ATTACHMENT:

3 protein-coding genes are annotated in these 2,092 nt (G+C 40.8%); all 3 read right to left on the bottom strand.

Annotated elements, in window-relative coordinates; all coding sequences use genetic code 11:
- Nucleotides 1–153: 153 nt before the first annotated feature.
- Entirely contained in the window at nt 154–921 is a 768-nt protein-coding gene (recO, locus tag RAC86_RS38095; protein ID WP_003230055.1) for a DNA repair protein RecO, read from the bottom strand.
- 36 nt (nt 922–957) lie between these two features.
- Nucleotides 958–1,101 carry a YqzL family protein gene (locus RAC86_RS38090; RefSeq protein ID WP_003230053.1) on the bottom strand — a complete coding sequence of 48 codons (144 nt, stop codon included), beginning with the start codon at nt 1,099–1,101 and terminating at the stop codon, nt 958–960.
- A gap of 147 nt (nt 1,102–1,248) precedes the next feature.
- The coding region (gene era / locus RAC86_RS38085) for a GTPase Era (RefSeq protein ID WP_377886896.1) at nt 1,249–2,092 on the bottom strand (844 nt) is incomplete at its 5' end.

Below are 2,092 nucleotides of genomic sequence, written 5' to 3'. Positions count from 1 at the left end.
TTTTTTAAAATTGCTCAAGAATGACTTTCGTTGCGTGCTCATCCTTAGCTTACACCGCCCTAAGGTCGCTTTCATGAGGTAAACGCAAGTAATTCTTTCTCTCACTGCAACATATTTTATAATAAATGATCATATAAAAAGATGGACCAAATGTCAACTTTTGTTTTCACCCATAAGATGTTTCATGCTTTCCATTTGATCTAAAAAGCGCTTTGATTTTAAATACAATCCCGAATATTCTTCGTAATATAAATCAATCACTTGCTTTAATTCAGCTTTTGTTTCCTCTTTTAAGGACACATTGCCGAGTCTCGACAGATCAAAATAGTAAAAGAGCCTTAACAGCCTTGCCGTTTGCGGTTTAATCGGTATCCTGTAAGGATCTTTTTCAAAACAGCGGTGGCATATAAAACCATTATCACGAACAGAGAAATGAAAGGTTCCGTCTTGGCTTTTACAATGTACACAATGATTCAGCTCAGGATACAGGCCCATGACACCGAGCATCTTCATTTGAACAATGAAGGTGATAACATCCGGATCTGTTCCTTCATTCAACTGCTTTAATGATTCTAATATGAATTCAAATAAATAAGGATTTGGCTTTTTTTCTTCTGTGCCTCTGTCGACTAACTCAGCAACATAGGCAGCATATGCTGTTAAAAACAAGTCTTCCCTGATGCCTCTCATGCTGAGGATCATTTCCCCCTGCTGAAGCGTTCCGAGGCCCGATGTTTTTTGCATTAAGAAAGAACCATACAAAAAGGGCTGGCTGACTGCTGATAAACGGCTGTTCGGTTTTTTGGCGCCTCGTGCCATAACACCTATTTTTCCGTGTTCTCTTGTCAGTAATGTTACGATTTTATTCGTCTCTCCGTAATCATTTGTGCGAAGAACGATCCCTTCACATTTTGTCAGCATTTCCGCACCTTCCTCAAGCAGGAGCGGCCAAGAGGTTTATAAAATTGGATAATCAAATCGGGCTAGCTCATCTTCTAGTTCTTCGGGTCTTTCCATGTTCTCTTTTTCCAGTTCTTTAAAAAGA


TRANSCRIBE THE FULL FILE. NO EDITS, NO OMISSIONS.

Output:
3 protein-coding genes are annotated in these 2,092 nt (G+C 40.8%); all 3 read right to left on the bottom strand.

Annotated elements, in window-relative coordinates; all coding sequences use genetic code 11:
- Nucleotides 1–153: 153 nt before the first annotated feature.
- Entirely contained in the window at nt 154–921 is a 768-nt protein-coding gene (recO, locus tag RAC86_RS38095; protein ID WP_003230055.1) for a DNA repair protein RecO, read from the bottom strand.
- 36 nt (nt 922–957) lie between these two features.
- Nucleotides 958–1,101 carry a YqzL family protein gene (locus RAC86_RS38090; RefSeq protein ID WP_003230053.1) on the bottom strand — a complete coding sequence of 48 codons (144 nt, stop codon included), beginning with the start codon at nt 1,099–1,101 and terminating at the stop codon, nt 958–960.
- A gap of 147 nt (nt 1,102–1,248) precedes the next feature.
- The coding region (gene era / locus RAC86_RS38085) for a GTPase Era (RefSeq protein ID WP_377886896.1) at nt 1,249–2,092 on the bottom strand (844 nt) is incomplete at its 5' end.

Below are 2,092 nucleotides of genomic sequence, written 5' to 3'. Positions count from 1 at the left end.
TTTTTTAAAATTGCTCAAGAATGACTTTCGTTGCGTGCTCATCCTTAGCTTACACCGCCCTAAGGTCGCTTTCATGAGGTAAACGCAAGTAATTCTTTCTCTCACTGCAACATATTTTATAATAAATGATCATATAAAAAGATGGACCAAATGTCAACTTTTGTTTTCACCCATAAGATGTTTCATGCTTTCCATTTGATCTAAAAAGCGCTTTGATTTTAAATACAATCCCGAATATTCTTCGTAATATAAATCAATCACTTGCTTTAATTCAGCTTTTGTTTCCTCTTTTAAGGACACATTGCCGAGTCTCGACAGATCAAAATAGTAAAAGAGCCTTAACAGCCTTGCCGTTTGCGGTTTAATCGGTATCCTGTAAGGATCTTTTTCAAAACAGCGGTGGCATATAAAACCATTATCACGAACAGAGAAATGAAAGGTTCCGTCTTGGCTTTTACAATGTACACAATGATTCAGCTCAGGATACAGGCCCATGACACCGAGCATCTTCATTTGAACAATGAAGGTGATAACATCCGGATCTGTTCCTTCATTCAACTGCTTTAATGATTCTAATATGAATTCAAATAAATAAGGATTTGGCTTTTTTTCTTCTGTGCCTCTGTCGACTAACTCAGCAACATAGGCAGCATATGCTGTTAAAAACAAGTCTTCCCTGATGCCTCTCATGCTGAGGATCATTTCCCCCTGCTGAAGCGTTCCGAGGCCCGATGTTTTTTGCATTAAGAAAGAACCATACAAAAAGGGCTGGCTGACTGCTGATAAACGGCTGTTCGGTTTTTTGGCGCCTCGTGCCATAACACCTATTTTTCCGTGTTCTCTTGTCAGTAATGTTACGATTTTATTCGTCTCTCCGTAATCATTTGTGCGAAGAACGATCCCTTCACATTTTGTCAGCATTTCCGCACCTTCCTCAAGCAGGAGCGGCCAAGAGGTTTATAAAATTGGATAATCAAATCGGGCTAGCTCATCTTCTAGTTCTTCGGGTCTTTCCATGTTCTCTTTTTCCAGTTCTTTAAAAAGA